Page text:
Worms, earthworms, and snails share similar areas. If you take a closer look, you’ll find these animals crawling in the same places. For this reason, you may wonder if they can live together, or if they see each other as competition or even food. Thus, you may ask:
Can worms, earthworms, and snails live together? Worms, earthworms, and snails have similar preferences in habitat or environment. Thus, you can say they can live together. Still, they differ in some aspects and only have certain things in common. Both animals are prey, but some worms and snails may eat the other.
Worms, earthworms, and snails prefer moist or damp places. While snails favor crawling on plants, you can see one alongside worms near the ground. For this reason, you may wonder if they both live in harmony.
In this article, we’ll cover more about worms and earthworms and how they deal with snails. This way, you can understand the difference between both and see if they can live side by side.
Without further ado, let’s get into it!
Do worms and earthworms eat snails?
Worms and earthworms have a special diet, and lucky for snails, they are not on the list.
Worms and earthworms prefer plant-based food and other microorganisms. Such things include dried leaves, rotting vegetation, and even roots.
In general, they only eat what they can find in the ground. Since snails barely come near the bottom and they continuously move, worms won’t eat them.
Of course, some aggressive worms pursue snails. However, these animals only do when a snail is dead or when they ran out of food.
For this reason, worms and earthworms are less likely to eat snails unless they found one lying in the ground.
How do earthworms, worms, and snails coexist?
Worms, earthworms, and snails coexist uniquely. Since they share the same environment preference, it’s no wonder why they benefit from each other.
In essence, earthworms and worms improve the establishment, growth, and cover of plants. They do so by the soil and interactions with other plant species.
On the other hand, snails reduce nitrogen-fixing and increase the cover of plant litter. In short, they reduce ammonia-nitrogen concentrations in the soil.
While it may seem complicated, we can all say that both snails and worms do well to grow and maintain plants and soil around them.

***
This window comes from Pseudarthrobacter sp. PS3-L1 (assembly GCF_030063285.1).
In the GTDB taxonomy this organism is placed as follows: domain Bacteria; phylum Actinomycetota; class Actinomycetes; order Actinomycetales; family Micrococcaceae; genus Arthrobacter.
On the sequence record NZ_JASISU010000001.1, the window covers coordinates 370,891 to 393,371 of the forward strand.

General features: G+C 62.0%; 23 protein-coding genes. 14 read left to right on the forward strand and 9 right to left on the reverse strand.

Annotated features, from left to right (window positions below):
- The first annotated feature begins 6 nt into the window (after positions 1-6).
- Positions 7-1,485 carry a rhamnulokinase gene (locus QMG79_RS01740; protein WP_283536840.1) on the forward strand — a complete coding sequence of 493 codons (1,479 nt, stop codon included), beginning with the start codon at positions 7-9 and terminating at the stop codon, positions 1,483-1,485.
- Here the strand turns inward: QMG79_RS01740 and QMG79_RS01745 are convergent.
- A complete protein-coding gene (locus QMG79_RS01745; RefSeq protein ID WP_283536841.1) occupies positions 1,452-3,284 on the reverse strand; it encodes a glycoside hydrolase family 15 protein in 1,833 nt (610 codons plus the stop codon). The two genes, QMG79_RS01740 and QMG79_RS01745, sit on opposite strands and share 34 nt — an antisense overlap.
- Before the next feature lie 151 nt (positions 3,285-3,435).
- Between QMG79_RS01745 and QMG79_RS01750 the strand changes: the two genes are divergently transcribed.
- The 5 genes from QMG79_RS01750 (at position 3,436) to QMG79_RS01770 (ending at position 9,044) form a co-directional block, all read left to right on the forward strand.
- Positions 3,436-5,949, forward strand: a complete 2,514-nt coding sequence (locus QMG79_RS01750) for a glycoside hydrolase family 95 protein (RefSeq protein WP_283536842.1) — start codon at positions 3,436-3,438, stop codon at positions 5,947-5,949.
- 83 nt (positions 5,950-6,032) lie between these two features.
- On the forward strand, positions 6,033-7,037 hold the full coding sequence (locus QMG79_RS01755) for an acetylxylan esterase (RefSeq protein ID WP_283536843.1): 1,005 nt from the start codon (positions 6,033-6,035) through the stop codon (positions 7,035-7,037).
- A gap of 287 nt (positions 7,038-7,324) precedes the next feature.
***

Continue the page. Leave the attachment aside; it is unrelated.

In general, worms help plants by creating burrows and allowing air through them. On the other hand, snails reduce concentrations of ammonia-nitrogen in soil, making it ideal for plants.
While snails and worms have many preferences, they are entirely different from each other.
In general, worms and snails are familiar sights in the garden. Thus, you’ll often find worms in the ground as snails crawl in plants.
Of course, they prefer damp and moist places, primarily because they need to keep themselves moist.
However, snails have shells that protect them from harsh environments. On the other hand, worms protect themselves by burrowing underground.
Both worms and snails come with many differences. Moreover, these two animals originate from different families in the animal kingdom. Thus, you can say they aren’t that much related to each other.
Are slugs OK in a worm farm?
Like snails, slugs are also usual to spot in a worm farm. Since worm farms are always moist or damp, they like the same environment and prefer to stay in it.
Still, it’s not something you need to worry about significantly if you raise worms.
In general, slugs don’t interfere with worms. However, you may want to bury the food scraps, as the slugs may take them away from your worms.
Moreover, burying it will discourage slugs from coming back. These animals may not be a threat, but they can be an invitation to other predators such as birds.
If the birds get the slug, they may also contact the worms in it.
Which is faster – snail or worm?
Snail and worms are both slow animals. Since they crawl all the time and produce slimy substances when moving, they can be relatively quiet. Still, when it comes to which is faster, the worms may be the winner.
A typical snail moves relatively slow since they need to produce slime in the path where they crawl. Thus, if snails encounter a dry surface, they need to make more. In general, snails have a slow speed of 0.0048km/h.
On the other hand, worms dig burrows and crawl in moist soil. Moreover, they have the Setae that helps them move forward.
While these things don’t make them crawl faster, they are a bit ahead of the snails. In general, worms have a conduction velocity of 7.5 m/s or 27km/h.
Worms, earthworms, and snails have similar preferences in habitat or environment. Thus, they may seem to live together.
In general, they differ in some aspects and only have certain things in common. Both animals are prey, but some worms and snails may eat the other.
Worms, earthworms, and snails prefer moist or damp places. While snails favor crawling on plants, you can see one alongside worms near the ground.
While they do differ in many ways, they both provide benefits for plants and soil around them.